European Shag Phalacrocorax aristotelis

Status;  International importance;  Population estimates;  Distribution;  Annual abundance/ productivity; Phenology/diet/survival

 

Description

European Shag vignette

The following has been adapted from original text by Sarah Wanless and Mike P. Harris in Seabird Populations of Britain and Ireland (with permission from A&C Black, London).

 

The European shag is endemic to the northeast Atlantic and the Mediterranean. An inshore species that is almost never observed out of sight of land, it takes a wide range of small fish that it catches on or near the seabed over both sandy and rocky substrates. The species nests on offshore islands or on cliffs and colonies range in size from a few to several thousand pairs.


Conservation status

 

European shag is currently identified as a conservation priority in the following:

EC Birds Directive - migratory species

Amber listed in Birds of Conservation Concern 3 (2009 update)

(further information on Conservation Designations for UK Taxa)

Amber listed in Birds of Conservation Concern in Ireland 2008-2013 (2013 update)

 


International importance

 

UK Population % Biogeographic Population % World Population
26,600 AON* 38.3 (ssp. aristotelis) 34.1

 

*AON = Apparently Occupied Nests

The UK population figure (rounded to the nearest hundred) was derived from data in Mitchell, P.I., Newton, S.F., Ratcliffe, N. and Dunn, T.E. (eds.) 2004. Seabird Populations of Britain and Ireland. Poyser, London. This was also the source of figures for the Biogeographic and World populations.

 


UK population estimates and change 1969-2002 (census data)

 

European shags build large conspicuous nests which superficially appear straightforward to count, but there are, however, several major problems associated with a widespread survey of this species: i) detection of nests - these can be hidden among boulders and in caves, or can easily be overlooked when present at low densities among other species in large cliff nesting colonies; ii) a prolonged and variable breeding season - in Britain eggs have been laid in every month of the year except September and October; iii) occasional years when many adults do not breed - however, such events tend to be localised and did not appear to be a problem during census years. Seabird 2000 aimed to overcome the second problem by conducting a single count in the period of maximum nest occupancy (1 May-25 June). Previous censuses probably suffered from similar problems, so these will all have led to the underestimation of the absolute size of the breeding population.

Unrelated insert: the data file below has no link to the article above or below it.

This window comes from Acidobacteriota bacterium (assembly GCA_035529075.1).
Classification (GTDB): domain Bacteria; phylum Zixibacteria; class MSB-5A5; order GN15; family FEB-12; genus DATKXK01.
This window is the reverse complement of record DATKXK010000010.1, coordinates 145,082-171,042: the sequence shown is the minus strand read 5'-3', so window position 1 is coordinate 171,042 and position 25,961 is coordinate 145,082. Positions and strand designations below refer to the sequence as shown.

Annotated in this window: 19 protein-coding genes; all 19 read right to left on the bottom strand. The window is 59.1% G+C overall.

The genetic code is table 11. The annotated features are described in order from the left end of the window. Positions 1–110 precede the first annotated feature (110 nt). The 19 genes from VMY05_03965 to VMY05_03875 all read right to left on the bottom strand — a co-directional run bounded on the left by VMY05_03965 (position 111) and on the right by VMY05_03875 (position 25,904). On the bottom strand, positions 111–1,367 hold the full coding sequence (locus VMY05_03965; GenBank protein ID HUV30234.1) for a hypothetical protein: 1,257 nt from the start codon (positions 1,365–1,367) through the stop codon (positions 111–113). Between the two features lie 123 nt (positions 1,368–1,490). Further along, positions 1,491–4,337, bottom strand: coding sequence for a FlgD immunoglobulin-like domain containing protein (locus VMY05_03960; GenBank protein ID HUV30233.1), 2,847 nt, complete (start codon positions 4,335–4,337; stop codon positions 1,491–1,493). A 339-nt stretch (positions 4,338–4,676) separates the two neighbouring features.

Operation Seafarer

(1969-70)

Seabird Colony Register

(1985-88)

Seabird 2000

(1998-2002)

UK Population estimate (AON*) 29,956 36,276 26,565
% change since previous census N/a +21 -27

 

*AON = Apparently Occupied Nests

For census results for individual countries and Ireland, the Channel Islands and the Isle of Man see under relevant sections below.

 


Distribution/abundance

 

The Seabird 2000 census provides the most comprehensive recent assessment of the distribution and abundance of breeding seabirds. Numbers of European shag found in different regions, and a map showing where colonies are found and how large they are, is provided in the Seabird 2000 European shag results page (PDF, 2.0 mb).

 

An interactive map is available on the NBN Gateway, where you can filter to display only the Seabird 2000 data.  For more recent, but less comprehensive, coverage view the distribution on the NBN with all available contributing datasets

 

The locations sampled during the annual Seabird Monitoring Programme provide some information on distribution and are accessible via the Seabird Monitoring Programme online database.

 


Annual abundance and productivity by geographical area

 

With reference to the regional accounts below please note the following.

Breeding abundance: graphs of abundance index with 95% CLs are only shown for a region where the trend produced has been deemed accurate (see methods of analysis). Where a trend was thought to be inaccurate, graphs of abundance at major colonies in a region may be shown instead, particularly if such colonies hold greater than 10% of the regional population, are monitored frequently and may thus help illustrate regional population fluctuations outwith national censuses. Occasionally, too few data have been collected regionally to produce either of these.

Productivity: graphs of productivity are only shown if analysis of breeding success data produced a significant result for regional and/or year effects (again see methods of analysis). If results were not significant, then a regional mean productivity value is given. However, on some occasions too few data are available from which to provide a meaningful average. Furthermore, for 11 species where the quality of monitoring data available was considered high, population viability analysis was undertaken at the UK level and the results of this are also reported.   

 



 

Breeding abundance

 

UK Shag index 2012

Figure 1: Trend in UK abundance index (solid line) of European shag 1986-2012 with 95% confidence limits (dotted lines). Based on SMP data; view the methods of analysis (PDF 158 kb).